Artist: M.O.P.Title: The Mash Out PosseRating: 4 StarsReviewed by: Remmie Fresh
I’m no workout fanatic, but I’m trying to get better. Whenever I did workout, it was driven by hardcore music. In the early 90’s I was driven to lift weights by the Geto Boys and their superior brand of gangsta/shock rap (“Mind of a Lunatic”). During that period, I never threw up so much iron. I slumped in the mid-90s (d##### Ma$e), but in the later part of the decade, it was DMX and Ja Rule’s gravely voices that motivated me to take on boxing and slug it out.
For the most part, Hip-Hop’s gone soft in recent years thanks to all these heartthrob gangsta rappers. Fortunately, I recently started training like Arnold Schwarzenegger preparing for “Conan the Barbarian.” Thanks MOP. The Mash Out Posse’s latest foray into hardcore comes in the form of a self-titled heavy metal outing, the result of a collaboration with Brooklyn rockers Shiner Massive. The album is a collection of covers and also some wholly original songs – most of which are bound to resurrect the mosh pit in rap. (In my case, the death of my gut.)
The 13-cut album is a clinic on how to rock hard without compromising anything Hip-Hop. This is Run-DMC and Aerosmith. This is Public Enemy and Anthrax. This is Ice-T and Bodycount. This ISN’T Limp Bizkit and Method Man. (No disrespect Meth! You too Primo.)
As emergency sirens shriek, the album leaps into the mosh with “Conquerors” and MOP’s William Burkowitz (normally known as Billy Danz) and Fizzy Womack (Lil’ Fame) pummel the heavy guitar backdrop. When paired with Shiner Massive, MOP don’t change their hip-hop head banger ethic, they take it up a notch. This refusal to change manifests itself best on “Get The F**k Outta Here,” one of the albums most potent joints. As if possessed, Fizzy spits, “You in a headlock position, my name ain’t Richie Rich/ Be a ni**a, deal with ya s**t, stop acting b##### b####/ …I’ll brass knuckle your face/ Bust ya snot box might even have to pop shots/ that’s how O.G.’s do it on my block.” Oftentimes, the relentlessly, brutal guitars drown out the rap pair – but not often.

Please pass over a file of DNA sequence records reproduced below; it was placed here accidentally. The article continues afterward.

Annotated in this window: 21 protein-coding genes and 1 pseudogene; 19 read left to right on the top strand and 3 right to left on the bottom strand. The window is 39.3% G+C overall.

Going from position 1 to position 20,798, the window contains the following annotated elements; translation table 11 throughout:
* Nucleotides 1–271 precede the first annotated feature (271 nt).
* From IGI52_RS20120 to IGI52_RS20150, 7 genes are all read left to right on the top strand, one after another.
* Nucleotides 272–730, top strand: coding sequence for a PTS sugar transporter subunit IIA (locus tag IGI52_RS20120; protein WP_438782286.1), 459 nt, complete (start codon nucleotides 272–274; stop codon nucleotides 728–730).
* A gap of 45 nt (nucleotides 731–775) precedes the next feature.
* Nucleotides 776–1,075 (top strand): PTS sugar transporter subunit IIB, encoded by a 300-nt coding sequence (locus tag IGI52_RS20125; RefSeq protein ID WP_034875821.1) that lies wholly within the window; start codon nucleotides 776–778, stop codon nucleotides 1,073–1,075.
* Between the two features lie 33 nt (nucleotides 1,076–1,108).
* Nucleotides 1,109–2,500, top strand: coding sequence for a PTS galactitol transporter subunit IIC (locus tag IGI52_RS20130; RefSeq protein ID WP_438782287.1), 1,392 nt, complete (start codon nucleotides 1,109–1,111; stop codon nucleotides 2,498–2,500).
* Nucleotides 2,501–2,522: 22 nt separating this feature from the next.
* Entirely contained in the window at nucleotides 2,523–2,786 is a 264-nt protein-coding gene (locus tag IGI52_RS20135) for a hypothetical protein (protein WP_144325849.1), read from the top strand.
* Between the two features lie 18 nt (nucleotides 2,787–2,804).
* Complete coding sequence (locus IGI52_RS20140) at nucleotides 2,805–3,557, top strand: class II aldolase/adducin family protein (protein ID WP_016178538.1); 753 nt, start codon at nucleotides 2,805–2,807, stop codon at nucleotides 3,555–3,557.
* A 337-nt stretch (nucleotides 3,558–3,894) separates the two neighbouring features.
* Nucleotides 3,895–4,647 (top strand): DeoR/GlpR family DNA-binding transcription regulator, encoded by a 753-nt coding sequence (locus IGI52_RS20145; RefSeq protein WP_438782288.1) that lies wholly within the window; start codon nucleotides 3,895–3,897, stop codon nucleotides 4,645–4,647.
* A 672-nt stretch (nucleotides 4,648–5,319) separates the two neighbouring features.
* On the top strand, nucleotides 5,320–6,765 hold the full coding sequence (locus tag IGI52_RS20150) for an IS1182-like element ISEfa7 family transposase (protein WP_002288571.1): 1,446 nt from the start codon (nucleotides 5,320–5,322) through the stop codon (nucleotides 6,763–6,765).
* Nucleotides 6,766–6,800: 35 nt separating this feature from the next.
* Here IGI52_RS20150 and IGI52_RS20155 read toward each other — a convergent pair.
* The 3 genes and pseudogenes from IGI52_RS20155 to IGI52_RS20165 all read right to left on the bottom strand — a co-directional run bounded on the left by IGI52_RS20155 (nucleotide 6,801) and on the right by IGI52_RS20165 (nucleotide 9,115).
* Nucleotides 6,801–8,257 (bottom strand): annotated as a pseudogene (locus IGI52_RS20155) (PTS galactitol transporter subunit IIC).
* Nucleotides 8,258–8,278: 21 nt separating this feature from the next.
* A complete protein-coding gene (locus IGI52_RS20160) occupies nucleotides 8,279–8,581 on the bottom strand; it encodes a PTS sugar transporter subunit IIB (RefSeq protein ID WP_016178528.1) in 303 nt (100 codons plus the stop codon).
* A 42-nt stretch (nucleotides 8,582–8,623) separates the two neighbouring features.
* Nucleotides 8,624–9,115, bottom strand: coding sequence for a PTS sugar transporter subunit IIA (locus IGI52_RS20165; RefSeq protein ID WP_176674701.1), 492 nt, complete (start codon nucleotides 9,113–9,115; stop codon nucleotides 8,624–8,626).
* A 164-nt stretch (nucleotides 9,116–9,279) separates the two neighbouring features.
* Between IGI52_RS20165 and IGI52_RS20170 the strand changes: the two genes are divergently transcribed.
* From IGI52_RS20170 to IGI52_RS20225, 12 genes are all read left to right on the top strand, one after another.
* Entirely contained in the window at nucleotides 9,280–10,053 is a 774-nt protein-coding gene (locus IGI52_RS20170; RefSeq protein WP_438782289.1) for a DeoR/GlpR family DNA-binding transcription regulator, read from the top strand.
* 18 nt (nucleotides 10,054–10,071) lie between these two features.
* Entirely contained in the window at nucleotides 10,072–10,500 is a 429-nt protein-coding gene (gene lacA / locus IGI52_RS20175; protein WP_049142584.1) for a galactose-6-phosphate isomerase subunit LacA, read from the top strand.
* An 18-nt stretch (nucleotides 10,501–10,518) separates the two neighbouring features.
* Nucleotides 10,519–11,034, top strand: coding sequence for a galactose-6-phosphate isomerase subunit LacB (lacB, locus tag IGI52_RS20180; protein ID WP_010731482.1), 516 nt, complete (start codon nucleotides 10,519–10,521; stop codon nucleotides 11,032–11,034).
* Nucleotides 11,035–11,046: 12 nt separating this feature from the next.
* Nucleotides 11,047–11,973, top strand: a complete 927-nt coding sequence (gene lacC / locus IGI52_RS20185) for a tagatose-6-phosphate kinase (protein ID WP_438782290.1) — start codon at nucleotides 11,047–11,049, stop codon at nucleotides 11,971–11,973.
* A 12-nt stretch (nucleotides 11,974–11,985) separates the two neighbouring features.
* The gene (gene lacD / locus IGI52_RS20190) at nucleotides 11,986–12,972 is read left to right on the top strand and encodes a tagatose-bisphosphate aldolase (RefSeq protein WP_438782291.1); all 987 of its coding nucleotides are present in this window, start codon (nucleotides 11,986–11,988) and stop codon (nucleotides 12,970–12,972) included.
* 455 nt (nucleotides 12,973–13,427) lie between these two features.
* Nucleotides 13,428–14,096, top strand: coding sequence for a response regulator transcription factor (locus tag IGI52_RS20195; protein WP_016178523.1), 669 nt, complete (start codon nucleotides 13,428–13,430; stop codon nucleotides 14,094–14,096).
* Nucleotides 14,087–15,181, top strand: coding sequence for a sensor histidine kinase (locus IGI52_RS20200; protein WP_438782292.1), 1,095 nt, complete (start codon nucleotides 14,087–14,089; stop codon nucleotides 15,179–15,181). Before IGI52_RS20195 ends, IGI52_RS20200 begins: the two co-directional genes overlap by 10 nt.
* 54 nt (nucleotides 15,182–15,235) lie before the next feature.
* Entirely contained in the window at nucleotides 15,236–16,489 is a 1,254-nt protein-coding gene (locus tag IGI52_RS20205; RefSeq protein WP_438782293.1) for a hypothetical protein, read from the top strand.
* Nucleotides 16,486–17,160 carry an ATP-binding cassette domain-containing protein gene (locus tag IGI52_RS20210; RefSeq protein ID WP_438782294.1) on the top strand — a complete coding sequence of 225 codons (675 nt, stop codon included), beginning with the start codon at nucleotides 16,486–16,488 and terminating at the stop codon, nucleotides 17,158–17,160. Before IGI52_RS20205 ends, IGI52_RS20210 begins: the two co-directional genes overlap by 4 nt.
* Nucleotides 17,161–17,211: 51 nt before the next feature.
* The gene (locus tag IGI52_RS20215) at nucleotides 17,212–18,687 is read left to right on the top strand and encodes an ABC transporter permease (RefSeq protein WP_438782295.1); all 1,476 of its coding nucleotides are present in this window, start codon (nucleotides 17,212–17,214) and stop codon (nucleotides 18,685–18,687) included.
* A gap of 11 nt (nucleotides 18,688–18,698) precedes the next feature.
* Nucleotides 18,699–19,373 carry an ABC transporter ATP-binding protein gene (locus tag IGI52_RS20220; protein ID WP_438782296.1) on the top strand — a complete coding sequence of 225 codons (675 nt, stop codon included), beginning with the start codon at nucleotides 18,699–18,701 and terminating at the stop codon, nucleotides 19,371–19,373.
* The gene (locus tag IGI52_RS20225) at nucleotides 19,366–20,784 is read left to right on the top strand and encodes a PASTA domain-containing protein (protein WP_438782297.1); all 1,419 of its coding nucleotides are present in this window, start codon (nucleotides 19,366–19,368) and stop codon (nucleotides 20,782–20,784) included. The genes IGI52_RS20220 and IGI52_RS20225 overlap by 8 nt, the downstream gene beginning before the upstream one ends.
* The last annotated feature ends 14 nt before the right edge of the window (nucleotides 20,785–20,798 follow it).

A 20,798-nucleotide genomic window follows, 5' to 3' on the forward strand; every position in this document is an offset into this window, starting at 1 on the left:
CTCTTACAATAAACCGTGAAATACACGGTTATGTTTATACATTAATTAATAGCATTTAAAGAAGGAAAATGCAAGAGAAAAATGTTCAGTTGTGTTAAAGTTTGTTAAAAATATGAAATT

The Mash Out Posse fares much better than their first attempt at metal, 1998’s Handle Ur Bizness EP. Then the group mixed keyboard instruments with live ones with equally mixed results. In 2004, they hit the bullseye with a hollow point bullet destroying the target. Other like-minded songs including “Put It In The Air,” “Stand Up,” “Robbin’ Hoodz” [Ante Up] and “Fire” prove to be more than ample for frat boys looking to burn off some energy.
There are no down sides to The Mash Out Posse, truth be told. The only adverse point is a few of the newer songs fail to match the originals. For example, while the first “Ground Zero” was basically a mixtape joint, its ancestor isn’t as developed or as durable. And “Hilltop Flava,” a play off the Beastie Boys’ “No Sleep ‘Til Brooklyn,” only makes you want to hear MCA, Ad Rock and Mike D’s mic antics.
Nitpicking aside, MOP’s mentality has gone from gangsta to trendsetters. Hip-hop is waning and it’s high time that crews take some risks, sweat a little and give the people their money’s worth, on stage and on wax. Now, let me get back to my own sweaty workout.